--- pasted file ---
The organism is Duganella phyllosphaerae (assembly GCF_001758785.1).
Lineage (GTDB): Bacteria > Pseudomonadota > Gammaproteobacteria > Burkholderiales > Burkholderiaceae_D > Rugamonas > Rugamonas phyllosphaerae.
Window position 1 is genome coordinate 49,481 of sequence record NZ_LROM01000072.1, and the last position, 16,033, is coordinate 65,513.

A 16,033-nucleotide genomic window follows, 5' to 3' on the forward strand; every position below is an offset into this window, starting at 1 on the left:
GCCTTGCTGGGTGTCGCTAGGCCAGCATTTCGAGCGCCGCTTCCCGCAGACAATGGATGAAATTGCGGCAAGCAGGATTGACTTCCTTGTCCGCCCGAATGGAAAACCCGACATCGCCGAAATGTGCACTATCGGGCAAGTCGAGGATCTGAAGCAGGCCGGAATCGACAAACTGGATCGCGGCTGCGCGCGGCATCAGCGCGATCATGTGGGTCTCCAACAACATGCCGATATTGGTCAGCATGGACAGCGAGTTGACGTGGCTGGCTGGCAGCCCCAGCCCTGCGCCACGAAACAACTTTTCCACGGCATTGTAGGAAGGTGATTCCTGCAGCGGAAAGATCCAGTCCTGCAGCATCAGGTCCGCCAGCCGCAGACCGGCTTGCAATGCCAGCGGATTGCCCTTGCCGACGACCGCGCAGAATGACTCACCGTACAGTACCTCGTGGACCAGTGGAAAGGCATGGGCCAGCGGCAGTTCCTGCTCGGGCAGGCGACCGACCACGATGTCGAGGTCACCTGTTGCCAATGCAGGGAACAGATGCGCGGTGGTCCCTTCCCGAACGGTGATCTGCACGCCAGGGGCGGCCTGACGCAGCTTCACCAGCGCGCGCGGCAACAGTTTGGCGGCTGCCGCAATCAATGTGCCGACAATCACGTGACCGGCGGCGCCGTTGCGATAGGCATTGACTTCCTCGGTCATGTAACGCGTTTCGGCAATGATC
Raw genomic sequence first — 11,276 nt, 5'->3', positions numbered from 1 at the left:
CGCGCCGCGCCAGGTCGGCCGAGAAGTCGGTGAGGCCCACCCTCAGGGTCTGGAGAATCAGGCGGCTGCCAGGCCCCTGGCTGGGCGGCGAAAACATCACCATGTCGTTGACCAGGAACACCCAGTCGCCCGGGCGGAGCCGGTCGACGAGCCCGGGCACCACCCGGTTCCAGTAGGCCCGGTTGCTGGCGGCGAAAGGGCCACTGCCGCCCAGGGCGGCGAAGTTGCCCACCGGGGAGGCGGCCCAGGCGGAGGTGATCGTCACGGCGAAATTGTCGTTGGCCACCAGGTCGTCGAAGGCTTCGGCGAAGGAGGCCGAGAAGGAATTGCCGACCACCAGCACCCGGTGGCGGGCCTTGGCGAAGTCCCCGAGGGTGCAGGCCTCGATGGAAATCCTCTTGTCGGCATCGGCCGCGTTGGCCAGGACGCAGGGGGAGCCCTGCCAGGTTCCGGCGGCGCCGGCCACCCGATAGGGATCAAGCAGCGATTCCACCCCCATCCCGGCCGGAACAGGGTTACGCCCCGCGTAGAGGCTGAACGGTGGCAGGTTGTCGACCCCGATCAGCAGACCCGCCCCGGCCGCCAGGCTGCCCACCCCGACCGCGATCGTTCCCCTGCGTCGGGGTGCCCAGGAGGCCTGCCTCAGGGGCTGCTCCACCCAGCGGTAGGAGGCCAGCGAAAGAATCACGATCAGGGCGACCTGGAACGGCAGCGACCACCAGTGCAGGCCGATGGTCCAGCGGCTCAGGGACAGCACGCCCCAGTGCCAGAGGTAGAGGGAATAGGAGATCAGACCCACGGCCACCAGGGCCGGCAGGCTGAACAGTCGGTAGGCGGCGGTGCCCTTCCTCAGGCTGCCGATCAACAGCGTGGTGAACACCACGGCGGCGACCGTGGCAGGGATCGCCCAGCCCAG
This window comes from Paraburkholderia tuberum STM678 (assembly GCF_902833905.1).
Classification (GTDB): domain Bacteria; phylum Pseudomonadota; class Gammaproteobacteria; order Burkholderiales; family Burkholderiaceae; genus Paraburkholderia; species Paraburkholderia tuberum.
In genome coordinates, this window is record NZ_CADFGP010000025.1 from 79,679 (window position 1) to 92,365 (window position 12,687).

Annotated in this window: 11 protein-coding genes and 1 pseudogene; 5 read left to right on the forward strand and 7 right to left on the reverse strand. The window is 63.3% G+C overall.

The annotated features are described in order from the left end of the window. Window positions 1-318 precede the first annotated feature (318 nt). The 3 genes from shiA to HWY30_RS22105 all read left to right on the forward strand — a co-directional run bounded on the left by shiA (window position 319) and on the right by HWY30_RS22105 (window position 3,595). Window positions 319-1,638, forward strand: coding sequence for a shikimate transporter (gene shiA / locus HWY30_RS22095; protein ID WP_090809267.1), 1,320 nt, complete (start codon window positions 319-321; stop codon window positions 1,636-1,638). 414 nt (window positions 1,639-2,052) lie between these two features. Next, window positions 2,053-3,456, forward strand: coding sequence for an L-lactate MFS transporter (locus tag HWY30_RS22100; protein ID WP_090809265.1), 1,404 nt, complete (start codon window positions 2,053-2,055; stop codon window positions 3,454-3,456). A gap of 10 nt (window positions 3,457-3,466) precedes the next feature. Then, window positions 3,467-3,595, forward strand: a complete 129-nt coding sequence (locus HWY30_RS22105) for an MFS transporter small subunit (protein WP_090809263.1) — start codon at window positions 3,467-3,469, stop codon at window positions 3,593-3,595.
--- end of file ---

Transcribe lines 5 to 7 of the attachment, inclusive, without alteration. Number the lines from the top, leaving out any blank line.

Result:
GCCTTGCTGGGTGTCGCTAGGCCAGCATTTCGAGCGCCGCTTCCCGCAGACAATGGATGAAATTGCGGCAAGCAGGATTGACTTCCTTGTCCGCCCGAATGGAAAACCCGACATCGCCGAAATGTGCACTATCGGGCAAGTCGAGGATCTGAAGCAGGCCGGAATCGACAAACTGGATCGCGGCTGCGCGCGGCATCAGCGCGATCATGTGGGTCTCCAACAACATGCCGATATTGGTCAGCATGGACAGCGAGTTGACGTGGCTGGCTGGCAGCCCCAGCCCTGCGCCACGAAACAACTTTTCCACGGCATTGTAGGAAGGTGATTCCTGCAGCGGAAAGATCCAGTCCTGCAGCATCAGGTCCGCCAGCCGCAGACCGGCTTGCAATGCCAGCGGATTGCCCTTGCCGACGACCGCGCAGAATGACTCACCGTACAGTACCTCGTGGACCAGTGGAAAGGCATGGGCCAGCGGCAGTTCCTGCTCGGGCAGGCGACCGACCACGATGTCGAGGTCACCTGTTGCCAATGCAGGGAACAGATGCGCGGTGGTCCCTTCCCGAACGGTGATCTGCACGCCAGGGGCGGCCTGACGCAGCTTCACCAGCGCGCGCGGCAACAGTTTGGCGGCTGCCGCAATCAATGTGCCGACAATCACGTGACCGGCGGCGCCGTTGCGATAGGCATTGACTTCCTCGGTCATGTAACGCGTTTCGGCAATGATC
Raw genomic sequence first — 11,276 nt, 5'->3', positions numbered from 1 at the left:
CGCGCCGCGCCAGGTCGGCCGAGAAGTCGGTGAGGCCCACCCTCAGGGTCTGGAGAATCAGGCGGCTGCCAGGCCCCTGGCTGGGCGGCGAAAACATCACCATGTCGTTGACCAGGAACACCCAGTCGCCCGGGCGGAGCCGGTCGACGAGCCCGGGCACCACCCGGTTCCAGTAGGCCCGGTTGCTGGCGGCGAAAGGGCCACTGCCGCCCAGGGCGGCGAAGTTGCCCACCGGGGAGGCGGCCCAGGCGGAGGTGATCGTCACGGCGAAATTGTCGTTGGCCACCAGGTCGTCGAAGGCTTCGGCGAAGGAGGCCGAGAAGGAATTGCCGACCACCAGCACCCGGTGGCGGGCCTTGGCGAAGTCCCCGAGGGTGCAGGCCTCGATGGAAATCCTCTTGTCGGCATCGGCCGCGTTGGCCAGGACGCAGGGGGAGCCCTGCCAGGTTCCGGCGGCGCCGGCCACCCGATAGGGATCAAGCAGCGATTCCACCCCCATCCCGGCCGGAACAGGGTTACGCCCCGCGTAGAGGCTGAACGGTGGCAGGTTGTCGACCCCGATCAGCAGACCCGCCCCGGCCGCCAGGCTGCCCACCCCGACCGCGATCGTTCCCCTGCGTCGGGGTGCCCAGGAGGCCTGCCTCAGGGGCTGCTCCACCCAGCGGTAGGAGGCCAGCGAAAGAATCACGATCAGGGCGACCTGGAACGGCAGCGACCACCAGTGCAGGCCGATGGTCCAGCGGCTCAGGGACAGCACGCCCCAGTGCCAGAGGTAGAGGGAATAGGAGATCAGACCCACGGCCACCAGGGCCGGCAGGCTGAACAGTCGGTAGGCGGCGGTGCCCTTCCTCAGGCTGCCGATCAACAGCGTGGTGAACACCACGGCGGCGACCGTGGCAGGGATCGCCCAGCCCAG